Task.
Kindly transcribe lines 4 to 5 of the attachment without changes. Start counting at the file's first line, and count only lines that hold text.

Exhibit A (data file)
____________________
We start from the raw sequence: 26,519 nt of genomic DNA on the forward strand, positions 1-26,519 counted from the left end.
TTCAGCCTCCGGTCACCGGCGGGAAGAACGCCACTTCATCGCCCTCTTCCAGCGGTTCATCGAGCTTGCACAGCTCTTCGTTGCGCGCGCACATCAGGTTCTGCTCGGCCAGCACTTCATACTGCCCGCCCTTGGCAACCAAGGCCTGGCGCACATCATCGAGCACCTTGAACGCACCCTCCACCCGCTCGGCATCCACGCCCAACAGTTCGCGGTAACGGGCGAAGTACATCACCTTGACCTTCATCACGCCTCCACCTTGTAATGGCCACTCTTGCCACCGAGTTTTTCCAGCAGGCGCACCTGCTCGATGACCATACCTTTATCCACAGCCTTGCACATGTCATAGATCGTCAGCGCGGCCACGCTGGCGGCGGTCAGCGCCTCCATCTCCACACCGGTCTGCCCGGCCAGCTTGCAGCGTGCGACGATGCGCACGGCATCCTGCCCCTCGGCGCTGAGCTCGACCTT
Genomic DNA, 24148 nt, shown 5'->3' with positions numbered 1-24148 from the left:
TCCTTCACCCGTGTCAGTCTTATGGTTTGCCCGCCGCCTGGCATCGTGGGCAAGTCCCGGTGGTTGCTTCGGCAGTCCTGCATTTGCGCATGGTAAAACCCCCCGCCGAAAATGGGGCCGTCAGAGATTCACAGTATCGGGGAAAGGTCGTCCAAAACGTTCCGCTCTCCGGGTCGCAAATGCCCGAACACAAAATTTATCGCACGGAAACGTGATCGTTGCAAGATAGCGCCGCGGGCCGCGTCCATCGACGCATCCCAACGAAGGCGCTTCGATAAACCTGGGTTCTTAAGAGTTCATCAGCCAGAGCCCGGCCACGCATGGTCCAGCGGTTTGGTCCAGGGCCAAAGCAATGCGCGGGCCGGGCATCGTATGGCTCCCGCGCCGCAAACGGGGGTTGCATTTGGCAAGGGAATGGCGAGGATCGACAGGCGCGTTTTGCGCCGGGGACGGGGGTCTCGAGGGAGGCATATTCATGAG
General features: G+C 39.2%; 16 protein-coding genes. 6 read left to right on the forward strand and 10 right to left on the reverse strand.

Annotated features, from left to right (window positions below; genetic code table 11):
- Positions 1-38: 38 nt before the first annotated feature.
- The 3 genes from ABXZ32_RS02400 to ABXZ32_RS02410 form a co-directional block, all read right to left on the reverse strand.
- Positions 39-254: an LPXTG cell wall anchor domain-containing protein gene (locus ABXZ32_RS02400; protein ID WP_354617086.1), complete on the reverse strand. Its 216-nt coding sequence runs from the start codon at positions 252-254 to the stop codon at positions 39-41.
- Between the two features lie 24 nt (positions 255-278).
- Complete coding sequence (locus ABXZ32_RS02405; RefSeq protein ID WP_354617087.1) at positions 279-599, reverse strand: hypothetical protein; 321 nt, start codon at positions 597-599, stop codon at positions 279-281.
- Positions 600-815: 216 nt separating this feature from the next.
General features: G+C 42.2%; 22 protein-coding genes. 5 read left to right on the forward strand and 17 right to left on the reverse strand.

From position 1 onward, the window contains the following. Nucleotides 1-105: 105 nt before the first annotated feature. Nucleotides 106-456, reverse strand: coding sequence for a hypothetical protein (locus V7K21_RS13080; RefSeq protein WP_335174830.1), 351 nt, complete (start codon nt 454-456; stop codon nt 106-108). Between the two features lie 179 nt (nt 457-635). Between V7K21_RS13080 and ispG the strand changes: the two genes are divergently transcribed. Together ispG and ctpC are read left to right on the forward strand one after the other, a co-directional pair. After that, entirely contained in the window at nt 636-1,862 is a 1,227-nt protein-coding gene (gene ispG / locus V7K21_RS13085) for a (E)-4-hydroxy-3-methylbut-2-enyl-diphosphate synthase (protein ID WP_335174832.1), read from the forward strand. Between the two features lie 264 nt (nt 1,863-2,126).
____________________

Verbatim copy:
TCCTTCACCCGTGTCAGTCTTATGGTTTGCCCGCCGCCTGGCATCGTGGGCAAGTCCCGGTGGTTGCTTCGGCAGTCCTGCATTTGCGCATGGTAAAACCCCCCGCCGAAAATGGGGCCGTCAGAGATTCACAGTATCGGGGAAAGGTCGTCCAAAACGTTCCGCTCTCCGGGTCGCAAATGCCCGAACACAAAATTTATCGCACGGAAACGTGATCGTTGCAAGATAGCGCCGCGGGCCGCGTCCATCGACGCATCCCAACGAAGGCGCTTCGATAAACCTGGGTTCTTAAGAGTTCATCAGCCAGAGCCCGGCCACGCATGGTCCAGCGGTTTGGTCCAGGGCCAAAGCAATGCGCGGGCCGGGCATCGTATGGCTCCCGCGCCGCAAACGGGGGTTGCATTTGGCAAGGGAATGGCGAGGATCGACAGGCGCGTTTTGCGCCGGGGACGGGGGTCTCGAGGGAGGCATATTCATGAG
General features: G+C 39.2%; 16 protein-coding genes. 6 read left to right on the forward strand and 10 right to left on the reverse strand.